She might be kidding, but I laugh, anyway, mostly from relief, and the fervent hope that WVMP has finally left the DJ-Jim era behind. If the programming lineup can move on, so can I.
Suddenly my laughter fades. Not because I’ve seen or heard or smelled something that stopped my breath. It’s a sense beyond senses, which in my more rational moments I don’t even believe in, because I don’t believe in much of anything.
But now, as I turn toward the front door, where I know Shane will appear ten minutes early, I believe.
“What’s wrong?” asks Regina, in a tone that suggests she doesn’t care, though I know she does.
I hand her my half-full bottle of beer. “Nothing’s wrong now.”
Even in combat boots, my feet seem to float as I cross the room. The crowd parts a little, leaving me a path. Then it parts a lot, revealing Shane framed by the wide wooden doorway.
I stop to drink him in as he searches for me. With his lithe form dressed from neck to toe in the black Control Enforcement uniform, he stands like a statue: a monument to badassery. Thick-soled, calf-high boots add even more height to his six-foot-five-inch frame.
My sigh mixes desire with relief, at seeing him “alive” and well, and at the fact that they didn’t make him cut his hair. The light-brown, nape-length strands still frame his face, making the uniform look borrowed—or, better yet, stolen.
When his pale blue eyes find mine, eight weeks of loneliness melt like snow on a sun-drenched road.
We take a long step toward each other, but the crowd suddenly surges between us, pushed by a force at the other side of the bar.
Stuart is shoving his way toward the stage, his tan-weathered face twisted with urgency. He speaks to Vince, who shuts off the music mid-song. The crowd goes silent and tense.
Stuart takes the mic. “Ladies and gentlemen, I’m gonna have to ask you to leave the bar calmly but quickly. Please walk to the nearest exit—do not stop for your coats—and once you’re out, get as far from the building as you can.” He pauses, jaw shifting as he mulls his next words. “Don’t panic, but a bomb threat’s been called in.”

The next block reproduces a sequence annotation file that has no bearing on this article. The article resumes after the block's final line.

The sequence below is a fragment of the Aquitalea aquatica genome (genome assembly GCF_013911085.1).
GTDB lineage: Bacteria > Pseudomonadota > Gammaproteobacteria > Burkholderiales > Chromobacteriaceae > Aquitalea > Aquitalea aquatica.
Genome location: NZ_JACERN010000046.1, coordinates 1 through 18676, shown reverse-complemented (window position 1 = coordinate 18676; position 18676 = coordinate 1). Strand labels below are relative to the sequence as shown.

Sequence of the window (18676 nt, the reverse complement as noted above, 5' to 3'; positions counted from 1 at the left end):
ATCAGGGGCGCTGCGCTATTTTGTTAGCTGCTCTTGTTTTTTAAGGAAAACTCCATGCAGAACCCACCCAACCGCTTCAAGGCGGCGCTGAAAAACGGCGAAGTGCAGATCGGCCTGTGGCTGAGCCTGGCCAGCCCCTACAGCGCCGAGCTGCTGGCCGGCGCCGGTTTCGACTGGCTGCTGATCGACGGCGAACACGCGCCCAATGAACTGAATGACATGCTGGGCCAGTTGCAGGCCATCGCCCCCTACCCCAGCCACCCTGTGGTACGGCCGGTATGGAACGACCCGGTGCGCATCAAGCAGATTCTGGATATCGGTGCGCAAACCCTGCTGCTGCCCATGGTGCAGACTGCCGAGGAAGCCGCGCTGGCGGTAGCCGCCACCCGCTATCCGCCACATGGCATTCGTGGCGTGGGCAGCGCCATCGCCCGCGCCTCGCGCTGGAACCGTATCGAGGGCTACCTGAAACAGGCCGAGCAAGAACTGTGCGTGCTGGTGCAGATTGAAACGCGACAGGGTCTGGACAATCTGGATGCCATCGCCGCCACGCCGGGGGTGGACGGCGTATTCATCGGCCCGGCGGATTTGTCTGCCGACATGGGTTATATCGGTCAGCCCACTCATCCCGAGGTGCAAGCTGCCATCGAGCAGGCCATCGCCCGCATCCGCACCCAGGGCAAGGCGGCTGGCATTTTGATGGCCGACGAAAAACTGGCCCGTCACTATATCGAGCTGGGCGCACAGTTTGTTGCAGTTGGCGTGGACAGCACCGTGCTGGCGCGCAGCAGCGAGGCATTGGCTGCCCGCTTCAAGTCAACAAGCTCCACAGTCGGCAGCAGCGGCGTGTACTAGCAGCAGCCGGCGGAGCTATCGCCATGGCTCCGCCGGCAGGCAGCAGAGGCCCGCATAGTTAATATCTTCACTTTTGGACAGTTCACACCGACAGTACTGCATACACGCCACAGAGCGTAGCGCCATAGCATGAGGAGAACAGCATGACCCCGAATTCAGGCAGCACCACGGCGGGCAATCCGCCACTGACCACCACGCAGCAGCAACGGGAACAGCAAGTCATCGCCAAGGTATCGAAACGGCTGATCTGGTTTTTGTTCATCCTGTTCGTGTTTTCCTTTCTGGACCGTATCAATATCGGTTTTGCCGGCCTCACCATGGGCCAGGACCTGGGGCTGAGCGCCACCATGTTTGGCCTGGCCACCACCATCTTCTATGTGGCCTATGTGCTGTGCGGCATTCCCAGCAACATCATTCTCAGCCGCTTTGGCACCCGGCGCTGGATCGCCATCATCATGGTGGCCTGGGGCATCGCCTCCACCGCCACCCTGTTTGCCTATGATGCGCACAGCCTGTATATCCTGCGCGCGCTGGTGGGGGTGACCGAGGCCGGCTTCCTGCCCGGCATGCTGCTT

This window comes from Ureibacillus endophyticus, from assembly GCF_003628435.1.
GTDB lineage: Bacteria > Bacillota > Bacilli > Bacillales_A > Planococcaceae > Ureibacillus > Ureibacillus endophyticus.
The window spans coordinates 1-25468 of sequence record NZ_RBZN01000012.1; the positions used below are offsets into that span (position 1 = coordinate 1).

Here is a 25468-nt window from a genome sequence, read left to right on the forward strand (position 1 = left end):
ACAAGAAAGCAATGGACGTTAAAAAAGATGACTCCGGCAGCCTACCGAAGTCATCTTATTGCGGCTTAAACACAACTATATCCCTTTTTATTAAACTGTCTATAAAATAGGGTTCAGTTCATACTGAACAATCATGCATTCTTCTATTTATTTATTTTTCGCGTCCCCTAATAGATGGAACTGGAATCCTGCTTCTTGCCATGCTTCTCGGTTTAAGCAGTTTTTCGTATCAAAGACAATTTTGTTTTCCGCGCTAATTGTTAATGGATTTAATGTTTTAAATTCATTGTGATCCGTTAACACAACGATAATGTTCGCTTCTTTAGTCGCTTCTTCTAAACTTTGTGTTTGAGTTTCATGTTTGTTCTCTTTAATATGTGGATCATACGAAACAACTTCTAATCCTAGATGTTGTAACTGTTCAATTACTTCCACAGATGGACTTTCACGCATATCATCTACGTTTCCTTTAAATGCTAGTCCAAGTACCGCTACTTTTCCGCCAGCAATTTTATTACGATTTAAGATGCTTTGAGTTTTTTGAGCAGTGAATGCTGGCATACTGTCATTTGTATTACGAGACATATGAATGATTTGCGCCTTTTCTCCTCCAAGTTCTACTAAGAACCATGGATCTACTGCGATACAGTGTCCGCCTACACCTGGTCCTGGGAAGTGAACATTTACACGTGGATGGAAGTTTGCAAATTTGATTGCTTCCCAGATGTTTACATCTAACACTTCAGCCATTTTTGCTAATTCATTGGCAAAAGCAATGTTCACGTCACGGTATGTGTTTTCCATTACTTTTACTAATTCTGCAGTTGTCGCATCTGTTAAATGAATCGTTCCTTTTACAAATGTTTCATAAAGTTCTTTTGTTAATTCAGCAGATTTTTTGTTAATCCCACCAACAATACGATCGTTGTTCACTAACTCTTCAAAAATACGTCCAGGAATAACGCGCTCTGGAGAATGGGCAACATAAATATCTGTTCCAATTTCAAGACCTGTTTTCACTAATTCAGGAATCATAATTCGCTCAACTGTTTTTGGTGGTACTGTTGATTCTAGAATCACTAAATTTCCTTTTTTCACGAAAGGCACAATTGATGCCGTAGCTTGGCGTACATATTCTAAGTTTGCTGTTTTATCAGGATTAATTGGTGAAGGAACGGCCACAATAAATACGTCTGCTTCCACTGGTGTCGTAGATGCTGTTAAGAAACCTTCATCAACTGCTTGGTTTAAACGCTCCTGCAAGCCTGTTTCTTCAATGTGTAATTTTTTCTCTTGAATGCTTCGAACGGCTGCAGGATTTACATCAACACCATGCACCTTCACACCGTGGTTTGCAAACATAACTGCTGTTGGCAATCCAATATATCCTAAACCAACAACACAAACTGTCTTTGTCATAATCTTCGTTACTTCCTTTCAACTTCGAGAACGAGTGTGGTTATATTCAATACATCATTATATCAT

The fear scent of two hundred and fifty people hits me like a shot of pepper spray. I squeeze my eyes shut and stagger back. Everyone is screaming, even the guys. Terror pitches their voices into an eardrum-piercing octave.
I slap my hands over my ears and struggle to open my eyes.
Shane’s voice breaks through the siren in my head. A watery glimpse shows him pushing through the crowd toward me, fighting the flow of fear and frenzy.
I lurch forward, wanting to swipe aside the people between us like bowling pins. A woman dressed as Cher stomps on the ridge of my foot with a spiked heel.
Shane, closer now, calls my name again. I put out my hand, but a crazed, um, person dressed as Boy George shoves me aside with the world’s pointiest elbow.
I’m trapped by my superhuman strength, afraid to push these people for fear of shattering ribs and limbs. But instinct reminds me what’ll happen if I’m touched by fire or sun.
I won’t scald, blister, or scar. I’ll disappear. After about ten shrieky, melty seconds, that is. If I burn like flash paper in front of all these people, the world will know vampires exist.
“Ciara!” Shane pulls me tight to his side. “Don’t let go.”
I let him lead me, my eyes shut against the sting of human fear. Someone to my left has literally pissed herself.
Near the door, the panic and pressure grows as people sense that survival is close but not quite within their grasp. I focus on keeping myself and everyone around me upright. Please let the door open out instead of in.
My foot hits something soft. I look down to see a hand, then behind me to see a body, stretched and inert. Its pale blue shirt is torn and scuffed.
“Franklin!” I pull away from Shane and fight the crowd to stop in my tracks. It’s like trying to tread water in a rushing river.
“Franklin, get up!” I tug at his wrist, then travel hand over hand up his arm like I’m climbing a rope, making my way to his shoulder.
More feet stomp over his chest. I want to rip them off and leave these people bloody stumps for legs.
Instead, I hunch over Franklin as I lift his upper body, shielding him with my less-breakable torso. His head lolls back on his neck.
If I pick him up as easily as I can, I’ll be busted as supernatural, but I don’t care. There’s no time to ask for help just so I can pretend to be a weak human girl. I slip an arm beneath his knees and the other under his shoulders. Fighting the crowd’s own field of gravity, I stand up straight.
Shane is there, looming in front of me. “Give him.”
“No time. Just hold me up and push us forward.”
The mass of flesh is thinning as the last wave of people squeezes out the door.
A step from the threshold, it happens: a sudden shift in air pressure, lasting a millisecond, which to a vampire can seem like an eternity.
A roar, a thrust of air, and the world begins to melt.
From Lust for Life by Jeri Smith-Ready
December 2012 Copyright © Jeri Smith-Ready